An inattentive truck driver has been jailed for more than two years after killing a "superhero" father and respected serviceman in a crash just outside the ACT.
Darren Sansom, 48, pleaded guilty last year to dangerous driving causing death, after being behind the wheel of a truck when it veered into the breakdown lane on the Federal Highway near Sutton.
The truck hit and killed off-duty New Zealand Army officer Major Aaron Couchman, who had been cycling in the breakdown lane.
Sansom appeared in the Queanbeyan District Court on Monday, when Judge Laura Wells sentenced him to two years and three months behind bars.
Judge Wells said that when the crash happened on February 9 last year, Sansom was believed to be travelling below the speed limit at about 96 kilometres an hour.
She said Sansom had failed to keep watch as he drove. Had Sansom done so, he would have had an unobstructed view of Major Couchman for about 20 seconds before the collision.
"Twenty seconds, or even a substantial proportion of that time, is a long time not to notice what is going on on the road ahead," Judge Wells said.
Judge Wells said the cause of Sansom's inattention was still not entirely clear.
She said Sansom had received bad news about the health of one of his children the night before the incident and had not slept well. Sansom also told police that shortly before veering into Major Couchman, he had felt "fuzzy" and as if he was "fighting the truck" while a "strong wind" blew into his face through an open window.
But Sansom denied falling victim to any particular distraction, blackout or microsleep, and "could provide no explanation" for his failure to see Major Couchman until it was too late to avoid the collision.
Judge Wells said there was no evidence that Sansom applied the brakes until after the impact, though he had swerved sharply to the right at the last moment in a failed effort to miss the victim.
She said there was no doubt that since the incident, Sansom had demonstrated sincere and "quite debilitating" remorse. Sansom now suffered from post-traumatic stress disorder and survivor's guilt, often re-living the crash through flashbacks, dreams and ringing in his ears.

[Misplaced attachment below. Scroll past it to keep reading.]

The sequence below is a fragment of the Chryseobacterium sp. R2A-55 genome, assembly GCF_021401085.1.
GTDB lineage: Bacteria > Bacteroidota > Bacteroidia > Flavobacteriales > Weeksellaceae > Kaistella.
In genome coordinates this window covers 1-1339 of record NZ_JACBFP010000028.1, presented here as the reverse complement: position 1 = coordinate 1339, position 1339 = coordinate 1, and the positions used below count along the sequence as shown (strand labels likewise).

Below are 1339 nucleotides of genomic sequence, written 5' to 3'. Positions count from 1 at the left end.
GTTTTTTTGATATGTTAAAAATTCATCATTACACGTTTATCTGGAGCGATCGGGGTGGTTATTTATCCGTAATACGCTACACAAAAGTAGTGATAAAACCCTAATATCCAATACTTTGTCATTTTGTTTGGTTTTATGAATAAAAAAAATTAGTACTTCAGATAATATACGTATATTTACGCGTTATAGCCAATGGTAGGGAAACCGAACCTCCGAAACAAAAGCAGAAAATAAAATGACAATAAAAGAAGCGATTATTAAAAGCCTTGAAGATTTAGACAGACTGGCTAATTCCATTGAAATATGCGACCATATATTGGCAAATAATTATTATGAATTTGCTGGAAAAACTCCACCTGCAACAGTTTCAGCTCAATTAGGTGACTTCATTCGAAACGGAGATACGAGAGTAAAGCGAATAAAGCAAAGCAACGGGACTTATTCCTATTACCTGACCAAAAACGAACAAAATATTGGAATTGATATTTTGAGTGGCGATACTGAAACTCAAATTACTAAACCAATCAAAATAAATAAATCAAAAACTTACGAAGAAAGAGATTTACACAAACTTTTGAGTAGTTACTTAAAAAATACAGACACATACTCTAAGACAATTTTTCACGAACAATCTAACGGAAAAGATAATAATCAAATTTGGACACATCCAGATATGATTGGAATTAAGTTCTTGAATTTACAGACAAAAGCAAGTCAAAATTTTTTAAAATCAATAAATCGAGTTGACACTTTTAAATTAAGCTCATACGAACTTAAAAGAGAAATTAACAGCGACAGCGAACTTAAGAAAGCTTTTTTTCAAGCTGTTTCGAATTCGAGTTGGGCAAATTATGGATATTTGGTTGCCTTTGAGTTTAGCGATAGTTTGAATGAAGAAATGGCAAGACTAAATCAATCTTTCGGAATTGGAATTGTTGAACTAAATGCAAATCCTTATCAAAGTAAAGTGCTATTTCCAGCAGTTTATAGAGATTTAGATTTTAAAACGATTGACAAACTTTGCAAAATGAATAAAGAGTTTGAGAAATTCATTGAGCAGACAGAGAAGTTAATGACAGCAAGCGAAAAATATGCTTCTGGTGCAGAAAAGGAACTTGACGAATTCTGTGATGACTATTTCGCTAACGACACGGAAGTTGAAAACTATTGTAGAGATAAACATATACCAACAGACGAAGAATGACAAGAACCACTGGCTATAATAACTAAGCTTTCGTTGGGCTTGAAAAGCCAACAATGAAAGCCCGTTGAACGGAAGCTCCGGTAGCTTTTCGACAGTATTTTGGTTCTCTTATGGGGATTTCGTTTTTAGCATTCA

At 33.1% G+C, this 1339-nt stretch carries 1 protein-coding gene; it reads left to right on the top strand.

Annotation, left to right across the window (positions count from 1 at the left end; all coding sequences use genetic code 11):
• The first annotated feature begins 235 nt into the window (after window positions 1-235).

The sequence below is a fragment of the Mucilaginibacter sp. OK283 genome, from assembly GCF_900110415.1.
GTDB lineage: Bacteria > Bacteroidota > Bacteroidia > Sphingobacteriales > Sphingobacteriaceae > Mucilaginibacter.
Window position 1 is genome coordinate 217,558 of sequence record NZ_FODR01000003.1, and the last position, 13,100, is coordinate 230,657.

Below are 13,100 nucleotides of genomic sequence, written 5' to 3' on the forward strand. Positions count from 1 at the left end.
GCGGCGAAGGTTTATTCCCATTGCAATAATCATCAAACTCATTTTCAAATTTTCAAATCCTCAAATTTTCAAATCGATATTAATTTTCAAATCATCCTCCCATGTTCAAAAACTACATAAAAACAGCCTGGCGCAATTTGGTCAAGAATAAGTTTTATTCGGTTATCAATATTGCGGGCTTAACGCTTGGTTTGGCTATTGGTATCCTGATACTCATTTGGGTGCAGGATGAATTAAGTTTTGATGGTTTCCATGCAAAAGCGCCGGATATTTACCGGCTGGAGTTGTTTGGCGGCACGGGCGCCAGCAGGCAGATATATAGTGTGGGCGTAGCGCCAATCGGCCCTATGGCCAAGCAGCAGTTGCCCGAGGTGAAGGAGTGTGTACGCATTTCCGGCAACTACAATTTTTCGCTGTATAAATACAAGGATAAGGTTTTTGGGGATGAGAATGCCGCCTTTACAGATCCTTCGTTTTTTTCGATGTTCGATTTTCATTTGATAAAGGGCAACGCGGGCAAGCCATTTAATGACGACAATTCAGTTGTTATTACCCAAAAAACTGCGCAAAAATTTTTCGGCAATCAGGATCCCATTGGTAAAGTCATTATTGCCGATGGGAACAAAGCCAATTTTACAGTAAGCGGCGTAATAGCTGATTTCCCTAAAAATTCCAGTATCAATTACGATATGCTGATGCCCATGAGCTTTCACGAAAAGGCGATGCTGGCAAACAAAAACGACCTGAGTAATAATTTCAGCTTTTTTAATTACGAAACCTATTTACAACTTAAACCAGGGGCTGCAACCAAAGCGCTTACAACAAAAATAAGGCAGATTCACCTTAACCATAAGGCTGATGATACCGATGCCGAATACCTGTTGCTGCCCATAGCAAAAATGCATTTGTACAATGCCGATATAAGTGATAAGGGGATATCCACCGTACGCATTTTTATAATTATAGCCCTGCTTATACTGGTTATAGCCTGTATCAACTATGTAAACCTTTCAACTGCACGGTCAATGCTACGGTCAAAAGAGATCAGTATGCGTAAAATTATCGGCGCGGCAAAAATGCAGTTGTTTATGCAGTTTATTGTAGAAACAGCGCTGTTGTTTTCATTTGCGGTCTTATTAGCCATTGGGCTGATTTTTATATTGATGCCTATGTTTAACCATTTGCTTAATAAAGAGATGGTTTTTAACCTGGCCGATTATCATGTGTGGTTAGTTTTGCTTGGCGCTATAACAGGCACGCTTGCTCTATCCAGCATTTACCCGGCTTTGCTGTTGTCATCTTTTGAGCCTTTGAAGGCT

The judge said Sansom had not been speeding, using a mobile phone, or under the influence of alcohol or illicit drugs. Sansom was also a man of prior good character who had not intended to cause the crash.
Judge Wells said while factors like these had a mitigating impact on Sansom's sentence, it was crucial to consider the "dire consequences" suffered by Major Couchman and his family.
Major Couchman's daughter, Kaitlyn, told the court in a victim impact statement that her father had been a "superhero" to her. She described him as a selfless and committed family man who had always been her protector and "a place of no judgement".
Major Couchman's widow, Rachel, remembered her husband as a generous, hard-working and highly respected man. She said he had a great sense of duty to his country and would always make time to take younger members of the military under his wing and mentor them. Mrs Couchman said she felt deep sadness and anger about the situation her family was now in, but she did not hate Sansom and hoped he could rebuild his life.
Major Couchman had been living in Canberra on an army posting prior to his death.
Judge Wells said that ultimately, the tragic consequences of the offence were too serious to sentence Sansom to anything other than full-time imprisonment.
She said Sansom's failure as a driver amounted to more than momentary inattention, and it was important to impose a sentence that deterred others from being careless or casual behind the wheel.
As Sansom was handcuffed and led away to begin his sentence, he turned and told a number of family members in the public gallery that he loved them.
He will be eligible for parole after serving one year in jail.